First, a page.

Monday, September 7, 2009

Topic 3: The Enola Gay Controversy

The controversy over the use of the Enola Gay in a Smithsonian exhibit and how the end of WWII was being portrayed began in the 1980s. In 1984, Robert McCormick Adams was appointed Secretary to the Smithsonian and in 1987 Martin Harwit is hired to direst the National Air and Space Museum (NASM). These are the two men with the idea to, in Adams words, be “in the business of confronting and learning from history, not suppressing it. It was in 1988 when Adam and Harwit began discussing the idea of displaying the Enola Gay in an exhibit to commemorate the 50th anniversary of the End of WWII. I agree that it is important for people to be able to view history critically and from all sides. It states in the first of the five drafts of the exhibits scripts: “The primary goal of this exhibition will be to encourage visitors to undertake a thoughtful and balanced re-examination of these events in the light of the political and military factors leading to the decision to drop the bomb, the human suffering experienced by the people of Hiroshima and Nagasaki and the long-term implications of the events of August 6 and 9, 1945.… The Museum hopes that the proposed exhibition will contribute to a more profound discussion of the atomic bombings among the general public of the United States, Japan and elsewhere.” Many veterans, including the pilot Paul Tibbets, spoke out against the portrayal of the end of the war and the displaying of the Enola Gay. It is a shame that the Enola Gay was left, to in effect decay, in open air storage until this time when it was to be restored for the exhibit. If this plan was such an icon and important part of history why was it not placed in a museum before then? There were faults in many of the drafts for the exhibit yet for the history to be ‘watered down’ in order to show a less controversial exhibit of a controversial event is ineffectual. The atomic bombing of Japan did lead to the end of WWII in the pacific but it was done with little knowledge of the true effects it would have on a community of people and out of anger. It states in the first script of the exhibit, “(the exhibit) will embody one common wish: that nuclear weapons never be used in anger again.” However a nuclear bomb would most likely have been used anyway, whether by the United States or another country, and the effect on Japan that the bombs left has in my opinion stopped the use of nuclear weapons, or at least caused the possessors of such weapons to think twice before using them in retaliation. If possible historical exhibits should engage all viewpoints of an event. One of the points the Enola Gay exhibit lacked was the view of the Japanese government and what the conditions of the surrenders were, the surrender proposal before the dropping of the bombs and the conditions after that included the aid of the United States in rebuilding post war Japan. As difficult as it can be historians should strive to prevent displaying people in aspects of blame, the men on the crews of the plans involved in dropping the bombs were just doing there duty as soldiers and following orders, few even knew the exact reasons and repercussions that would occur following their missions. In the end the Exhibit would open on June 28, 1995 as "The Last Act: The Atomic Bomb and the End of World War II" which focused mainly on the plans used for bombing in WWII with the use and restoration of the Enola Gay at its center. However, the rest of the original was not scraped but split up and acquired by other museums as exhibits across the country. Perhaps it was too early for this controversial event to be displayed in all its truth.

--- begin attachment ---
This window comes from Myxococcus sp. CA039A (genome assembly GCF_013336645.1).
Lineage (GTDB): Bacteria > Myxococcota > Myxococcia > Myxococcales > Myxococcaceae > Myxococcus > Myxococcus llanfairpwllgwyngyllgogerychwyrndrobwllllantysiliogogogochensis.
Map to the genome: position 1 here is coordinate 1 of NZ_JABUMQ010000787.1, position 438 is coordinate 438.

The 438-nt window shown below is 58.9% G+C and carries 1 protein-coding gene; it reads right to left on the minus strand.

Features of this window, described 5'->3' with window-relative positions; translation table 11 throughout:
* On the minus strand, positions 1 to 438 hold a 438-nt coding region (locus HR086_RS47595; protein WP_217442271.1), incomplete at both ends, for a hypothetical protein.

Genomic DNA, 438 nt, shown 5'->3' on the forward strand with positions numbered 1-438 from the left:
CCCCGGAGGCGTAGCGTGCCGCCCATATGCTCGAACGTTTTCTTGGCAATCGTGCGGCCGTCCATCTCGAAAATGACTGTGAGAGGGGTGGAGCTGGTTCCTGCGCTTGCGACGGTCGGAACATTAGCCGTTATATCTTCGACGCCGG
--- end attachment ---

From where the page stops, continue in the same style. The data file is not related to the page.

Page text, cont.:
Topic 2: "Public History"

Prof. Jordanova's essay. As students of the past, what considerations must we make when we view public history exhibits?

One of the most controversial questions that can be asked when viewing a historical exhibit of some sort is: 'Is this the truth or a biased point of view?' As controversial as this question can be, and has been, it is still asked and in my opinion must be asked in order to understand how the exhibit is portraying the event or person of subject. One who is creating an exhibit or display of historical significance typically chooses the artifacts and information according to how the public is willing to receive the event. For example as stated in Prof. Jordanova’s essay when creating an exhibit for the anniversary of the end of WWII and the dropping of the Atomic bomb, an exhibit in America would most likely show the success that was achieved in ending the war in the pacific. While an exhibit in Japan or even perhaps on the west coast (an area with a significant Japanese and Asian population) would most likely portray it as an unnecessary gruesome tragedy. While neutrality is seemingly impossible to achieve in many exhibits I believe that a historian needs to approach a display not only through what the immediate possible public wants to see but through both sides. How do all parties involved portray an event? What were some of the events and actions leading up to the featured event?

(Above picture aquired at